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Cleaning up marine oil spills: are dispersants a help or hindrance? (MCKEW_E17EE) - CASE project with Cefas

Project description

Scientific background and significance

Crude oil spills are one of the most significant threats to the marine environment and also have large impacts on the economy and society.

Dispersants are commonly applied as a remediation strategy to produce small oil droplets that are more readily degraded by indigenous bacteria. However, little is known about how the many different types of dispersants affect the biodegradation rates of various types of crude oils and the oil-degrading microbes responsible for its clean-up. While dispersants can be very effective in crude-oil remediation, there are concerns about their ecological and toxicological impacts.

This PhD will investigate the effects of a range of dispersants on rates of biodegradation of different crude oils, the succession and structure of microbial communities, and the broader ecology of the marine environment.

Research methodology & training

The student will be trained in experimental design, statistical analysis and state-of-the-art microbiological, chemical, ecotoxicological and molecular techniques to quantify the effects of dispersants on the degradation of oil and microbial community structure. Specific training will include: marine/coastal fieldwork, innovative cultivation of marine bacteria, DNA extraction, PCR, Next Generation Sequencing, bioinformatics, GC-MS hydrocarbon analysis and ecotoxicology assays.

The student will be part of a vibrant Environmental Microbiology research group at the University of Essex, with numerous post-docs and PhD students, including 6 PhD students working on different aspects of hydrocarbon degradation. The student will also benefit from expertise in ecotoxicology and oil-spill monitoring, response and policy at the Centre for Environment, Fisheries and Aquaculture Science (Cefas), Lowestoft.  Additionally, by being part of the EnvEast cohort, the student will have access to a range of training courses such as “innovative research” and “advanced genomics”.

Person specification

This is an exciting opportunity for a highly motivated student with a background in Microbiology, Marine or Ecological Sciences or Biotechnology, who is keen to learn and apply new skills to address a global environmental problem.

The successful applicant will undertake marine sampling and lab-based studies as part of a world-leading multi-disciplinary team. The PhD will be based primarily at the University of Essex, and also at Cefas.


This project has been shortlisted for funding by the EnvEast NERC Doctoral Training Partnership, comprising the Universities of East Anglia, Essex and Kent, with twenty other research partners.

Shortlisted applicants will be invited to an interview day on the 14/15 February 2017.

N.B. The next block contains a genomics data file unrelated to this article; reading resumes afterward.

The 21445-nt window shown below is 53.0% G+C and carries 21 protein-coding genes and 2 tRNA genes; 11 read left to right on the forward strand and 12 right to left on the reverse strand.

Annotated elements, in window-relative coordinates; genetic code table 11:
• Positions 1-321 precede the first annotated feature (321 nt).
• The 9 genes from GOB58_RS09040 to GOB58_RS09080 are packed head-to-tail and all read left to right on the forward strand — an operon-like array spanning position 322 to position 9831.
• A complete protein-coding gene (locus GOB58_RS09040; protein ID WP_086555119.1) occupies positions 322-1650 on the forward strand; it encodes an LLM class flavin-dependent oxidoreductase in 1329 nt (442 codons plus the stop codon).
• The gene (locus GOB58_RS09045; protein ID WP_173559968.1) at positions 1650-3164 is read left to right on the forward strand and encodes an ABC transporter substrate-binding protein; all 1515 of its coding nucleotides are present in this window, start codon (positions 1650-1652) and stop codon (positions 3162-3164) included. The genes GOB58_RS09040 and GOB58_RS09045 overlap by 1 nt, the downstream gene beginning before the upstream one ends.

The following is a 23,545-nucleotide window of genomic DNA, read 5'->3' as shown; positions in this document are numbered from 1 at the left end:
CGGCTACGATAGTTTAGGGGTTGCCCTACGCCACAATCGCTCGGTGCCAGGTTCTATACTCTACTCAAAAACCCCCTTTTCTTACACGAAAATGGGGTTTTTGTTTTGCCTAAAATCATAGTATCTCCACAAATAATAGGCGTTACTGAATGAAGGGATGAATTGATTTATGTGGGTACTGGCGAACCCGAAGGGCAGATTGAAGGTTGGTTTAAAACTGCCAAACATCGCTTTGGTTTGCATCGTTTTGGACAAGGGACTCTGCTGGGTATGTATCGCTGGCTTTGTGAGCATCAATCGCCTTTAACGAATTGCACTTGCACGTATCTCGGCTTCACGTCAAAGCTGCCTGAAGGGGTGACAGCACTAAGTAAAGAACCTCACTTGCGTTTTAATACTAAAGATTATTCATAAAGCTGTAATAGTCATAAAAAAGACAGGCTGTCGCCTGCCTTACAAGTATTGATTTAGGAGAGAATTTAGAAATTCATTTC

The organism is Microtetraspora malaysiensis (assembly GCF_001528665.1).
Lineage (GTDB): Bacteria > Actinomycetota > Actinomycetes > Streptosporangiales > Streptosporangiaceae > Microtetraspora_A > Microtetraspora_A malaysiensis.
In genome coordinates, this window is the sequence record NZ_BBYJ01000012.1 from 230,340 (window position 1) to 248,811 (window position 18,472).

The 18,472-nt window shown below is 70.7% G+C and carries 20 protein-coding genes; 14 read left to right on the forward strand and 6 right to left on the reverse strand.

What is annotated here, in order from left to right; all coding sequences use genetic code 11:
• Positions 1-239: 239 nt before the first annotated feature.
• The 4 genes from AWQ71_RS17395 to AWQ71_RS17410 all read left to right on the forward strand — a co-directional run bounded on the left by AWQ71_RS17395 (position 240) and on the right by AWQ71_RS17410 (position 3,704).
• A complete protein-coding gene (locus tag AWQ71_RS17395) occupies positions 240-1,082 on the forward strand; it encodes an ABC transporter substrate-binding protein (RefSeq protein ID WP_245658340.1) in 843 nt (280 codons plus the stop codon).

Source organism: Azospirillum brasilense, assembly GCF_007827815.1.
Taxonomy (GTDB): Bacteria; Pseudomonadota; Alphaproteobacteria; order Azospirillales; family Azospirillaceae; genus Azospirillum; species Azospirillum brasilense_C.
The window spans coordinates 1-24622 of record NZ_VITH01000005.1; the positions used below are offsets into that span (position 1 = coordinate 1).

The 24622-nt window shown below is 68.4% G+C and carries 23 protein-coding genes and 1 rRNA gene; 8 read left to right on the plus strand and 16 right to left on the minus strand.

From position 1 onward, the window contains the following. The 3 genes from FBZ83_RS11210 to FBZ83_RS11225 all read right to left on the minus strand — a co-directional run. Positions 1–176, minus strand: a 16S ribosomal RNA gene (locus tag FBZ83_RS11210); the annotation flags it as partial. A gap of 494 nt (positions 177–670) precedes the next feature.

Successful candidates who meet RCUK’s eligibility criteria will be awarded a NERC studentship. In most cases, UK and EU nationals who have been resident in the UK for 3 years are eligible for a full award. In 2016/17 the stipend was £14,296.

For further information, please visit


  1. (i)    BA McKew, F Coulon, AM Osborn, KN Timmis, TJ McGenity (2007) Determining the identity and roles of oil‐metabolizing marine bacteria from the Thames estuary, UK. Environmental Microbiology 9 (1), 165-176
  2. (ii)    BA McKew, F Coulon, MM Yakimov, R Denaro, M Genovese, CJ Smith, AM Osborn, KN Timmis, TJ McGenity (2007) Efficacy of intervention strategies for bioremediation of crude oil in marine systems and effects on indigenous hydrocarbonoclastic bacteria. Environmental Microbiology 9 (6), 1562-1571
  3. (iii)    Coulon F, Chronopoulou PM, Fahy A, Païssé S, Goñi-Urriza M, Peperzak L, Alvarez LA, McKew BA, Brussaard CPD, Underwood GJC, Timmis KN, Duran R, McGenity TJ (2012) Central role of dynamic tidal biofilms dominated by aerobic hydrocarbonoclastic bacteria and diatoms in the biodegradation of hydrocarbons in coastal mudflats. Applied and Environmental Microbiology 78:3638–3648.
  4. (iv)    TJ McGenity, BD Folwell, BA McKew, GO Sanni (2012) Marine crude-oil biodegradation: a central role for interspecies interactions. Aquatic Biosystems 8 (1), 1.
  5. (v)    R. Law, M. Kirby, J. Lee, D. Morris, J. Rees and J.Brant (2014) Guidelines for the environmental monitoring and impact assessment associated with subsea oil releases and dispersant use in UK waters. Cefas Science Technical Series 153. 58 pp

Dr Terry McGenity (University of Essex)

Jan Brant (Cefas)

  • Start date 1 October 2017
  • Programme PhD
  • Mode of Study full time
  • Studentship Length 3.5 years
Entry requirements
  • Acceptable First Degree Microbiology, Marine or Ecological Sciences or Biotechnology
  • Minimum Entry Standard 2:1 Honours degree